Yes, we worked closely with Vitae through our Tunisia-based institution IMSET, the largest private TVET provider in the country. The study showed positive results in the employability and preparation of IMSET graduates, owing to its significance as the leader in the MENA region. However, we discovered that we have some work to do in strengthening female employability. The analysis showed that while 57 percent of our students are women, they get fewer jobs than their male counterparts and are paid less. While the Vitae advisory team recognized our faculty development opportunities and strong employer relationships, we also learned that we have some improvements to make around career coaching, resume writing, interview practice, and salary negotiations for female graduates.
With education demand soaring in Africa, is it challenging to maintain quality while growing?
Creating collaboration between institutions and encouraging academic partnerships can strengthen quality. For instance, we invite faculty across our 15 institutions to our Annual Academic Summit to discuss pressing topics in higher education and innovations to support students. Professors are exposed to new ways other faculty teach or new delivery models, like augmented or virtual reality, simulations that spark changes to their curriculum. Using various tools to encourage collaboration, like learning management systems and graduate portals, we challenge our faculty to raise standards. We also train staff on the digital transformation of education to help them stay abreast of the latest trends in education, teaching, and learning
Do you find edtech useful in reaching students and teaching new skills?
We are guided by the needs of our students. We partner with education technology (edtech) companies to enrich learning experiences and help students achieve the best possible outcomes. This includes BC Diploma for tamper-proof blockchain certificates and Lecturio for an adaptive learning platform for Health Sciences students. We also offer web development and data science boot camps through a partnership with Le Wagon. We also collaborate with Eon Reality, an augmented and virtual reality platform company mainly specializing in health science, engineering, and IT. We also developed a 21st Century Skills Certificate program with leading edtech providers to teach essential digital and soft skills needed for the new world of work. Currently, blended learning represents about 30 percent of our network offerings in addition to purely online modules and fully on-campus learning in our institutions.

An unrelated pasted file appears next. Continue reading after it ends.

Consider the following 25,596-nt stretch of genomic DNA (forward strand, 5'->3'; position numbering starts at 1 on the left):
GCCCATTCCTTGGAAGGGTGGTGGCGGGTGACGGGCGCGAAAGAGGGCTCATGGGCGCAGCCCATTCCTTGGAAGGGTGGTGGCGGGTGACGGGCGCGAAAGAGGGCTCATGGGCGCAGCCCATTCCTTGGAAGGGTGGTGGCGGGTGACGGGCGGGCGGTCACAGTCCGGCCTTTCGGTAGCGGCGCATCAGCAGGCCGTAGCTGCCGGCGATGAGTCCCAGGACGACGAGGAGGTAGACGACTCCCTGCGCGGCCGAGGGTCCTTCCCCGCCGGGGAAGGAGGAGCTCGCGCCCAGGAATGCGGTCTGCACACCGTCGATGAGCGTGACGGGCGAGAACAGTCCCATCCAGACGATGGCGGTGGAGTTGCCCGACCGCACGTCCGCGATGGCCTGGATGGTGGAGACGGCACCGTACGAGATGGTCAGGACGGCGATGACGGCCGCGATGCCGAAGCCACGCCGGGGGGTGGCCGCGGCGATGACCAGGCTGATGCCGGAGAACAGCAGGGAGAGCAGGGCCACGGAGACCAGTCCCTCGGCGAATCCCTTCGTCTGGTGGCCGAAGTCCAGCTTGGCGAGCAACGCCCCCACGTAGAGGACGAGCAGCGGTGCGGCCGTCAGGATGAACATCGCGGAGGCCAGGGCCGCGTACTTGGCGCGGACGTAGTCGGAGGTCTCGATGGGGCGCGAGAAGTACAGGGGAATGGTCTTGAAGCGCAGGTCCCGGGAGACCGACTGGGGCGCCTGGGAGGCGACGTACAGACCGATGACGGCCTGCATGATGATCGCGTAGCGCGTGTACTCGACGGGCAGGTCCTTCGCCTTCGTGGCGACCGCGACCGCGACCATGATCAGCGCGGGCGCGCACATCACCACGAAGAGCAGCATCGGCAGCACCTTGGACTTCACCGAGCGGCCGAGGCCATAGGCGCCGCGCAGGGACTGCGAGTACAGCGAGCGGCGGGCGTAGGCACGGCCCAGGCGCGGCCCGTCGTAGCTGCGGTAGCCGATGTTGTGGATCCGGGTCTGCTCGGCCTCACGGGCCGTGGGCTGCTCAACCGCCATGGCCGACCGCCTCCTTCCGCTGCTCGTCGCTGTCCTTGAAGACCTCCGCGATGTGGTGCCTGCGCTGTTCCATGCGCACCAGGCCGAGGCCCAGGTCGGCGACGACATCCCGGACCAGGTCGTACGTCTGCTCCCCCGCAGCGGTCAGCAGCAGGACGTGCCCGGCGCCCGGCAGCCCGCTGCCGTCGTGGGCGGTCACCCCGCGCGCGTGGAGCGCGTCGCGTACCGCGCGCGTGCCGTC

What are three pieces of advice you would give leaders of higher education institutions trying to improve student outcomes in today’s rapidly changing labor market?
The first is to stay ahead of the curve. The more you engage with regulators, employers, and your own faculty, the better you will be able to gain the experience and the knowledge to stay ahead of the curve. We should also be discussing new ideas and different paths to improving outcomes.
Second, cultivate many community partners and stakeholders and pursue a shared global vision. Collaboration is the way to meaningfully transform higher education across Africa.
Lastly, enshrine a culture of adaptability. Encourage agile leaders and faculty to harness opportunities in the fourth industrial revolution.
This interview has been edited for length and clarity.
Published in December 2022
Dr. Louw brings nearly 30 years of general management and board experience across developed and emerging markets in private equity, healthcare, and FMCG. He joined Honoris United Universities from the South African National Blood Service (SANBS), where he served as CEO of the organization across 185 sites and 2,700 staff. Previously, he served in various leadership roles in private equity across healthcare and pharmaceuticals and was the CEO of JSE listed Adcock Ingram for many years.
Dr. Louw began his career in medicine in 1993 as a practicing doctor following the completion of his studies for a Bachelor of Medicine and Bachelor of Surgery (MB. ChB) from the University of Cape Town, where he also holds an MBA.